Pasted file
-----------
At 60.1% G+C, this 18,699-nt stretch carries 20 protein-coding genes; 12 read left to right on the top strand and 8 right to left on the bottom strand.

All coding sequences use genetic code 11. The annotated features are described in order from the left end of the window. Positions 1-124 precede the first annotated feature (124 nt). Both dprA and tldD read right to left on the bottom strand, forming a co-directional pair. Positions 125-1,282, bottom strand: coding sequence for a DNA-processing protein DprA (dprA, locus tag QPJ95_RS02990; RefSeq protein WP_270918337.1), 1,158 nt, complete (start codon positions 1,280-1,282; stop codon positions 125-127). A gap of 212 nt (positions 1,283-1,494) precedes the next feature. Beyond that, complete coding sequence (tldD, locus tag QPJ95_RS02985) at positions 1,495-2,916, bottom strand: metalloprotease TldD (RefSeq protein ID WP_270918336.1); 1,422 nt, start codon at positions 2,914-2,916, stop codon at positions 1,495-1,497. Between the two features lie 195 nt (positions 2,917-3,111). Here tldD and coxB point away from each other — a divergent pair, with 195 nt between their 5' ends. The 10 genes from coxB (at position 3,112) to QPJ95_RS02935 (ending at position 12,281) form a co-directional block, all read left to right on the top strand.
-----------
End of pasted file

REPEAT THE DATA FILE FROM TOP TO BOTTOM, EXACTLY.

At 60.1% G+C, this 18,699-nt stretch carries 20 protein-coding genes; 12 read left to right on the top strand and 8 right to left on the bottom strand.

All coding sequences use genetic code 11. The annotated features are described in order from the left end of the window. Positions 1-124 precede the first annotated feature (124 nt). Both dprA and tldD read right to left on the bottom strand, forming a co-directional pair. Positions 125-1,282, bottom strand: coding sequence for a DNA-processing protein DprA (dprA, locus tag QPJ95_RS02990; RefSeq protein WP_270918337.1), 1,158 nt, complete (start codon positions 1,280-1,282; stop codon positions 125-127). A gap of 212 nt (positions 1,283-1,494) precedes the next feature. Beyond that, complete coding sequence (tldD, locus tag QPJ95_RS02985) at positions 1,495-2,916, bottom strand: metalloprotease TldD (RefSeq protein ID WP_270918336.1); 1,422 nt, start codon at positions 2,914-2,916, stop codon at positions 1,495-1,497. Between the two features lie 195 nt (positions 2,917-3,111). Here tldD and coxB point away from each other — a divergent pair, with 195 nt between their 5' ends. The 10 genes from coxB (at position 3,112) to QPJ95_RS02935 (ending at position 12,281) form a co-directional block, all read left to right on the top strand.